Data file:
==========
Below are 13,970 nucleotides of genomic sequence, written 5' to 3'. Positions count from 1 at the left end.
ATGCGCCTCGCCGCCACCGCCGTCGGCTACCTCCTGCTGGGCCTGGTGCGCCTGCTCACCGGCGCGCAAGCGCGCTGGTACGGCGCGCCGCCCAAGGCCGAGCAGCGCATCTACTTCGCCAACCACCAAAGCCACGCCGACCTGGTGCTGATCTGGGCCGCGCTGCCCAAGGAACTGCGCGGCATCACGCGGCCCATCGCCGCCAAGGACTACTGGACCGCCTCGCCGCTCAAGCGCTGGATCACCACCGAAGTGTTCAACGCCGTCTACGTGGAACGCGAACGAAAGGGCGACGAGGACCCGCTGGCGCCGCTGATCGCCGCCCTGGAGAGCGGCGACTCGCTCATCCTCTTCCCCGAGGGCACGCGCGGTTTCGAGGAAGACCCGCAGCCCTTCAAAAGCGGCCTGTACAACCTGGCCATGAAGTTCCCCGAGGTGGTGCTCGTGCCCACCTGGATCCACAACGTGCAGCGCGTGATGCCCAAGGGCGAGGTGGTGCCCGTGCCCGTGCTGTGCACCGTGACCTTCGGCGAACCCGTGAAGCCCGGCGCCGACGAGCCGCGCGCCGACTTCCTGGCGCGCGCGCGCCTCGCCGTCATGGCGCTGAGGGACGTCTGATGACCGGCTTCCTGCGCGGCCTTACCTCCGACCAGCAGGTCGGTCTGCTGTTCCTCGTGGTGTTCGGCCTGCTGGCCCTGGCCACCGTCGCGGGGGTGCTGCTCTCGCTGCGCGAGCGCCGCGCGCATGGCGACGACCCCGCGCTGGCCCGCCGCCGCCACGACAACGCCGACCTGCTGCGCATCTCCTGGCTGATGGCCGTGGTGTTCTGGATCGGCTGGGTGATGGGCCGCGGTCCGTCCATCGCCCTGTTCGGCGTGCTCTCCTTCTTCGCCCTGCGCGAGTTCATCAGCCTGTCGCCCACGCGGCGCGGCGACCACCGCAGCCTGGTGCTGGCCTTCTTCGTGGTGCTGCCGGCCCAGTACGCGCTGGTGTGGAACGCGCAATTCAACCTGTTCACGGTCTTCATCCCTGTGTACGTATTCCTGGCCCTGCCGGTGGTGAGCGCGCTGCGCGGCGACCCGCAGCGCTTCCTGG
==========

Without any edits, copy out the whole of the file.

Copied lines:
Below are 13,970 nucleotides of genomic sequence, written 5' to 3'. Positions count from 1 at the left end.
ATGCGCCTCGCCGCCACCGCCGTCGGCTACCTCCTGCTGGGCCTGGTGCGCCTGCTCACCGGCGCGCAAGCGCGCTGGTACGGCGCGCCGCCCAAGGCCGAGCAGCGCATCTACTTCGCCAACCACCAAAGCCACGCCGACCTGGTGCTGATCTGGGCCGCGCTGCCCAAGGAACTGCGCGGCATCACGCGGCCCATCGCCGCCAAGGACTACTGGACCGCCTCGCCGCTCAAGCGCTGGATCACCACCGAAGTGTTCAACGCCGTCTACGTGGAACGCGAACGAAAGGGCGACGAGGACCCGCTGGCGCCGCTGATCGCCGCCCTGGAGAGCGGCGACTCGCTCATCCTCTTCCCCGAGGGCACGCGCGGTTTCGAGGAAGACCCGCAGCCCTTCAAAAGCGGCCTGTACAACCTGGCCATGAAGTTCCCCGAGGTGGTGCTCGTGCCCACCTGGATCCACAACGTGCAGCGCGTGATGCCCAAGGGCGAGGTGGTGCCCGTGCCCGTGCTGTGCACCGTGACCTTCGGCGAACCCGTGAAGCCCGGCGCCGACGAGCCGCGCGCCGACTTCCTGGCGCGCGCGCGCCTCGCCGTCATGGCGCTGAGGGACGTCTGATGACCGGCTTCCTGCGCGGCCTTACCTCCGACCAGCAGGTCGGTCTGCTGTTCCTCGTGGTGTTCGGCCTGCTGGCCCTGGCCACCGTCGCGGGGGTGCTGCTCTCGCTGCGCGAGCGCCGCGCGCATGGCGACGACCCCGCGCTGGCCCGCCGCCGCCACGACAACGCCGACCTGCTGCGCATCTCCTGGCTGATGGCCGTGGTGTTCTGGATCGGCTGGGTGATGGGCCGCGGTCCGTCCATCGCCCTGTTCGGCGTGCTCTCCTTCTTCGCCCTGCGCGAGTTCATCAGCCTGTCGCCCACGCGGCGCGGCGACCACCGCAGCCTGGTGCTGGCCTTCTTCGTGGTGCTGCCGGCCCAGTACGCGCTGGTGTGGAACGCGCAATTCAACCTGTTCACGGTCTTCATCCCTGTGTACGTATTCCTGGCCCTGCCGGTGGTGAGCGCGCTGCGCGGCGACCCGCAGCGCTTCCTGG